Whether you’re a tourist or local, you should be aware that shopping in New York City can be pricey. However, if you know how to find them, bargains are everywhere. As an ex-New Yorker, I go back often to stock up on everything from seasonal clothing to electronics to the latest in contemporary furnishings. As a senior shopper, I like the convenience of New York City. I can get around by cab, and there are many places to stop, eat, and take a break.
Here are some suggestions on how and where to do your senior shopping in the Big Apple.
Rules of the Game
No matter where you look for bargains in the Big Apple, don’t accept the label numbers or clerk-quoted prices, especially on more expensive items. The economy is tough these days, and New York merchants are eager for business. They’re well aware that selling an item at a lower price is better than not selling it at all. Use the wisdom of your years to be a tough negotiator, and don’t forget to ask for senior discounts.
This area in Lower Manhattan is still a great place to find bargains. However, considering the current flood of mainland Chinese goods now available in American big-box stores, the venerable neighborhood isn’t quite as exotic and economical as it once was.
Despite the competition, Chinatown, especially stores and stalls along Canal and Mott streets, is worth browsing, even if you plan to be mostly a window-shopper. Peruse the home decor, clothing, shoe, and leather bargains. If you’re in the market for the latest smartphones, check out the variety of popular electronics available. For Chinatown information, shopping news, and current events, go to explorechinatown.com.
For nostalgic tastes, merchandise, and sights of the sunny European homeland of many New Yorkers, Little Italy is the place. Stroll along the Lower East Side’s Elizabeth, Mulberry, and Mott streets. You’ll find shops that sell the latest handbags, jewelry, and shoes at a fraction of the prices you’d pay on Fifth Avenue and elsewhere in midtown Manhattan. For information, shopping news, and current events, go to littleitalynyc.com.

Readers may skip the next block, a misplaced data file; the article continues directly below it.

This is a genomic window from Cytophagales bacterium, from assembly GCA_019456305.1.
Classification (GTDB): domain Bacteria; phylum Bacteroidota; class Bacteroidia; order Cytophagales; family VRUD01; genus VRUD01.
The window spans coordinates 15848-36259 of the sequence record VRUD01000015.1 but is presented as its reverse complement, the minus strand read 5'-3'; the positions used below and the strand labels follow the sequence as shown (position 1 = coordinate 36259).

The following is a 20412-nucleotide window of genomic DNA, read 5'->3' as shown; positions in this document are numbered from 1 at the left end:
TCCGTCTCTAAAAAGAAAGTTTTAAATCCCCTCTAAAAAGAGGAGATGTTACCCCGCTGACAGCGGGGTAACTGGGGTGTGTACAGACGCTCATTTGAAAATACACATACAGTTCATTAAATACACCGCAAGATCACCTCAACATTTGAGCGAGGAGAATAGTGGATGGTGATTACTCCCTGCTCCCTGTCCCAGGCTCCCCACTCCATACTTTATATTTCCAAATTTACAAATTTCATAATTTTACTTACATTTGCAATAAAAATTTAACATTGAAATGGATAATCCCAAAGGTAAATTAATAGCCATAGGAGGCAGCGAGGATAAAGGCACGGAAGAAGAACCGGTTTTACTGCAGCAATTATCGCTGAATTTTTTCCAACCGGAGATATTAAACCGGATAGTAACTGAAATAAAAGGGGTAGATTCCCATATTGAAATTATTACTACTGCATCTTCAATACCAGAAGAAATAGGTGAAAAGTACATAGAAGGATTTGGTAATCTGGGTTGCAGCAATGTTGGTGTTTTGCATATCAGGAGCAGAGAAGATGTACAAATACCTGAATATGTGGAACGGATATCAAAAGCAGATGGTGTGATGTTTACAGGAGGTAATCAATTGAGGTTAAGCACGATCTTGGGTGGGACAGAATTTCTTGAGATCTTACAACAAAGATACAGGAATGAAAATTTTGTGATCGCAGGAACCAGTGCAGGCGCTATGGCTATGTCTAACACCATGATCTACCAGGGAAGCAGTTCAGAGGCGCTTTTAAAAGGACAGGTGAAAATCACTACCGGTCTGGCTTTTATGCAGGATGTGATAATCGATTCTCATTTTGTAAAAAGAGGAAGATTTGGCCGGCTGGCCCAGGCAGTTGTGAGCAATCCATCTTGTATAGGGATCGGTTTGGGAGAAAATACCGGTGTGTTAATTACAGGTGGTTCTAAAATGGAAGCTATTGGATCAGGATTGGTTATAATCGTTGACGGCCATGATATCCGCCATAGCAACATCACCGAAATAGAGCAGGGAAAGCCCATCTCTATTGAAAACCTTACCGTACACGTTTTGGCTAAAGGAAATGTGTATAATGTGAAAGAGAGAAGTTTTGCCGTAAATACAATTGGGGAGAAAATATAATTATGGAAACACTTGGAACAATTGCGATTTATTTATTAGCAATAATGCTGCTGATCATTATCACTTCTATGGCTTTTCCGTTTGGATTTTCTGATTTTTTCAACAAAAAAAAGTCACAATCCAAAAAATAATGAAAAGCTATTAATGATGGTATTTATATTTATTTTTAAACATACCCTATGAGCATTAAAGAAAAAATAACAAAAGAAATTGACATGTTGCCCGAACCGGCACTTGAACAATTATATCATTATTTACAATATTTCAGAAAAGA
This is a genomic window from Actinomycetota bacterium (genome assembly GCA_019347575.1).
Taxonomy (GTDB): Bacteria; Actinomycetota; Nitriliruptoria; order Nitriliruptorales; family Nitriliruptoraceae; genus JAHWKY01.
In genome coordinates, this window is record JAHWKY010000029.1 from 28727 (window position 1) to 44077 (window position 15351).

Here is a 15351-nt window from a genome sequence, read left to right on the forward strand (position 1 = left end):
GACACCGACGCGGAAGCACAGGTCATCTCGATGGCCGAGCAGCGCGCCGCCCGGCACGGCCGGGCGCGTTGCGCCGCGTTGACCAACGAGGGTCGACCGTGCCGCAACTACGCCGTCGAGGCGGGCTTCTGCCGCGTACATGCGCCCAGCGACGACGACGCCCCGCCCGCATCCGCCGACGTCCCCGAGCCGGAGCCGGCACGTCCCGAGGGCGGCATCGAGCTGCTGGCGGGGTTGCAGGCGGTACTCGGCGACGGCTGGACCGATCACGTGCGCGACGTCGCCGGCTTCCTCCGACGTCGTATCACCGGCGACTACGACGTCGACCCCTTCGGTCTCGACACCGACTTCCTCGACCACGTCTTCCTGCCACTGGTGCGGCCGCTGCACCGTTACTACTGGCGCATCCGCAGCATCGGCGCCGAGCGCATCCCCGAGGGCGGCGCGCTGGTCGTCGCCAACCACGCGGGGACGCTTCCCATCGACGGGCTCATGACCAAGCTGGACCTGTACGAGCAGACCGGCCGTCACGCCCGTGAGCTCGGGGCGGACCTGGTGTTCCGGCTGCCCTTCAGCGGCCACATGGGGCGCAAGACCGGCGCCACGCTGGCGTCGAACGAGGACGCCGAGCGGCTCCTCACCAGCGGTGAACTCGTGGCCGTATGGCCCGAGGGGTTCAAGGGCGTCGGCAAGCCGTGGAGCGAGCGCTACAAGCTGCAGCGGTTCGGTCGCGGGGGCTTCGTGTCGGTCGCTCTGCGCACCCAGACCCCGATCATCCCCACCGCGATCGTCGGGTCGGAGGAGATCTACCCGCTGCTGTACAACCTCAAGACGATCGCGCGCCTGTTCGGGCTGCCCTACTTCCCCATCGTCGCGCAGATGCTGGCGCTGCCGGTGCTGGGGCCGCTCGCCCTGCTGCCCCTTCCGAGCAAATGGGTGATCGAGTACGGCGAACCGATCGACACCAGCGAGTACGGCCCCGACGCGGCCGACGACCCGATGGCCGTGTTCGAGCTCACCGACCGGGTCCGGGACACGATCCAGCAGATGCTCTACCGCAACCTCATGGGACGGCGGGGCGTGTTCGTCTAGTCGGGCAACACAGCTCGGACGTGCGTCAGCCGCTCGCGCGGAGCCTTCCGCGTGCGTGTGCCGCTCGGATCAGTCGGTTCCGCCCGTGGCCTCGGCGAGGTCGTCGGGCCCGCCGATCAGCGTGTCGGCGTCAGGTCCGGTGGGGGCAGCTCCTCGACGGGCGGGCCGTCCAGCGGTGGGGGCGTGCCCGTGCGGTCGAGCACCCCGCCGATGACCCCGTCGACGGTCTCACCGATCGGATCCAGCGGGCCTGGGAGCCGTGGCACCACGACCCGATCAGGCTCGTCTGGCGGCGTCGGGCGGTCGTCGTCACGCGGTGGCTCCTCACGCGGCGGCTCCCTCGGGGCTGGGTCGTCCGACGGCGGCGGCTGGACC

Chelsea, Union Square, and Meatpacking Districts
This is the hip, young Lower Manhattan neighborhood that also offers bargains for the not-so-young senior. Many big stores have their bargain outlets here in the lower-rent area, including Barneys Co-Op, Universal Gear, and T.J.Maxx.
For fresh food stands and a healthy lunch break, Union Square Greenmarket is open four days a week. It’s the largest farmers market in the city.
For those seniors with big shopping budgets, this famous uptown street still offers Versace, Cartier, and other exclusively expensive stores. For the smart senior shopper seeking real bargains along Fifth Avenue’s famed shopping areas from 40th through 60th streets, they can still be found in less pretentious shops. Some of my favorites are Gap Fifth Avenue, Banana Republic, and H&M Midtown, along with smaller stores along the off-Fifth Avenue side streets.
One of my other favorites is the Century 21 department store in Lower Manhattan, always offering interesting items at discounted prices. Some of the best shopping in New York City is also discovered by accident while walking down a small side street on the way to something else.
Seniors get 50 percent off all bus and subway fares in New York City with the Reduced-Fare MetroCard. Many businesses and restaurants will also offer senior discounts — be sure to ask.
For the smart senior, shopping in the Big Apple can be an enjoyable experience. Cabs and public transportation make getting around easy, and the varieties of merchandise and services are almost endless.